How to Identify and Help Depressed Gerbils
My Gerbil Is Depressed, What Do I Do?
Do you have a gerbil that seems depressed? Depression is not only common among people these days but also can apply to animals/pets, including gerbils.
Let me first state that having a depressed gerbil does NOT make you a bad owner, and there are easy fixes for your gerbil's depression. If you suspect your gerbil is depressed but are unsure, I will also list some warning signs of depression in a gerbil.
Is My Gerbil Depressed? I Can't Tell
If you are unsure if your gerbil is depressed, then this part is for you. Gerbils are overall social animals, and they love to be out and about, running around. Oftentimes, once they're tamed, they love to handled by people.
However, just because your gerbil doesn't run around their cage, love people, love being held and other activities like that doesn't mean that your gerbil is depressed. It could mean that the cage is in the wrong place or that your gerbil is not yet tamed or used to you.
Signs of Depression
Here are some signs that your gerbil may be depressed or verging on depression:
- Lack of appetite
- Constantly laying down/doesn't move often
- Doesn't drink a least once a day
- Will not care if picked up and held
- Is limp and doesn't start getting excited/move a lot when held.
It is normal and natural for gerbils to start moving and run around when being held. They are excited; this doesn't always mean they are trying to get away. If they don't move—if your gerbil sits perfectly still or lies down—they are most likely either depressed or sick.
Signs of Sickness
Sickness could include symptoms like:
- Excessive sneezing
- Watery eyes
- Excessive scratching
- Lack of appetite
- Loss of weight
- Bare patches where there should be fur
- Small bugs in the fur
- Not bathing
- Looking ragged
For things like this, I suggest either Googling your gerbil's symptoms or taking your gerbil to a veterinarian.
So, My Gerbil Is Depressed, What Do I Do?
If you have a depressed gerbil, then a few things should fix the gerbil's depression quite easily, actually! So there's really no need to fret over it.
While I would like to tell you what to do, I can't, because I don't know your gerbils, how you care for them, or what the gerbil's personality is like. However, I can give you some of the most common reasons a gerbil can become depressed and how to fix them.
Gerbils like to be held, like to be in an active environment, and like to have activities for them to participate in! Lack of entertainment is the most common reason for gerbil depression. If the gerbil is in an empty cage, in a closed off room, or never gets human interaction, the gerbil will often become depressed.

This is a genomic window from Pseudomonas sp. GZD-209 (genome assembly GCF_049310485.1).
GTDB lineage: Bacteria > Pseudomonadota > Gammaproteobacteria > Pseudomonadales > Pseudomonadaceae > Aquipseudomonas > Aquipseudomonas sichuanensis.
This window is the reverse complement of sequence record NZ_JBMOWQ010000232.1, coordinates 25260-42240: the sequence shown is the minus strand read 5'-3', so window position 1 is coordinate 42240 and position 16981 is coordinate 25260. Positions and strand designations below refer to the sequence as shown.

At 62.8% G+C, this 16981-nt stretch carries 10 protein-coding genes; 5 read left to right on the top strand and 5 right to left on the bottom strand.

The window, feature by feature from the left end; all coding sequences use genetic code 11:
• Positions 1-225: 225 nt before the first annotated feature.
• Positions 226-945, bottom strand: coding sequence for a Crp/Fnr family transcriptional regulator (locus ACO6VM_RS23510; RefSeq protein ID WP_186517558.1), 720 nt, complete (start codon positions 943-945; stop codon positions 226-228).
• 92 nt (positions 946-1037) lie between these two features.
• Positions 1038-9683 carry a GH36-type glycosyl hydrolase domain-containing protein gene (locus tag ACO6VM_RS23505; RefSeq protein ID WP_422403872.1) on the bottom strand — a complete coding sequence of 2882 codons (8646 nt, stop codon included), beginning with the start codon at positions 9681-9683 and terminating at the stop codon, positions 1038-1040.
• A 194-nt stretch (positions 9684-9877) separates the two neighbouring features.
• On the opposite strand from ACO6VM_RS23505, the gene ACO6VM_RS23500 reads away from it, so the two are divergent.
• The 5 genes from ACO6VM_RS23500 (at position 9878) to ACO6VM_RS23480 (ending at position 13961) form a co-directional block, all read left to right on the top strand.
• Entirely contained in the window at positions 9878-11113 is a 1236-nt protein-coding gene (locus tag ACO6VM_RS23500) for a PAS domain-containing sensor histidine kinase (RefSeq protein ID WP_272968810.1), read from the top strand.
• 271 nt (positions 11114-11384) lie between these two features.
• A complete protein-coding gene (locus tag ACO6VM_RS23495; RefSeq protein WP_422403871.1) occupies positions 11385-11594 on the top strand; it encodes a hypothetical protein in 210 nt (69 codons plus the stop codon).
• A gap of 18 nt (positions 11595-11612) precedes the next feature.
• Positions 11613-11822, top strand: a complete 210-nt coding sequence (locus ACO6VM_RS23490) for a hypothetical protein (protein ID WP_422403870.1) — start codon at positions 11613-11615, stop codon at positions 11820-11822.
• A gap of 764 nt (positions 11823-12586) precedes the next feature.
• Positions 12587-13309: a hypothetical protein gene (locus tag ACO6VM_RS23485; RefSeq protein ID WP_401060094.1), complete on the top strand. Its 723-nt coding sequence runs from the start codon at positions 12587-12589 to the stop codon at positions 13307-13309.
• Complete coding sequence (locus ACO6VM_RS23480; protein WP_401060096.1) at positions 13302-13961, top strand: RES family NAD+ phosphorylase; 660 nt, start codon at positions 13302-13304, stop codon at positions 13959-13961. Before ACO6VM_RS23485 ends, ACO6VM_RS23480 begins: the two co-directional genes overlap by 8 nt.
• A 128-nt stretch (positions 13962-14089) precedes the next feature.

Gerbils, being social animals, love interaction, and they also love to try new things and keep themselves busy. A combo of gerbil toys, paper boxes, paper tubes, human interaction, good placement for a gerbil cage, and being held will help fix this type of depression!
Easy Toy Choices
For easy gerbil toys, a couple of suggestions are:
- Paper towel tubes
- TP tubes
- Cereal boxes
- Shredded paper—newspaper, white paper, and brown paper are all fun!
Also things like bird perches (for some gerbils), hide-outs, edible logs, chew sticks, and cleaned sticks from outside to climb on are all great toys.
Now about handling gerbils: They love it! However, if the gerbil bites, scratches excessively, etc., then the gerbil may not be tamed. Most are not when you get them from a pet store. I can give you some basics on taming a gerbil, but that's another article!
- Talk to them through the cage
- Hold them once a day for 10–15 minutes (with a towel if they bite)
- Make sure you have good cage placement.
My Gerbil Is Always Hiding, Does That Mean It's Depressed?
Some gerbils just do not have a very social personality, and they like to hide. This doesn't mean they are depressed. It is most likely the gerbil had a traumatic experience with humans when it was young or some such thing. While I would recommended at least trying the taming process, it doesn't always work, so don't beat yourself up about it.
This article is accurate and true to the best of the author’s knowledge. It is not meant to substitute for diagnosis, prognosis, treatment, prescription, or formal and individualized advice from a veterinary medical professional. Animals exhibiting signs and symptoms of distress should be seen by a veterinarian immediately.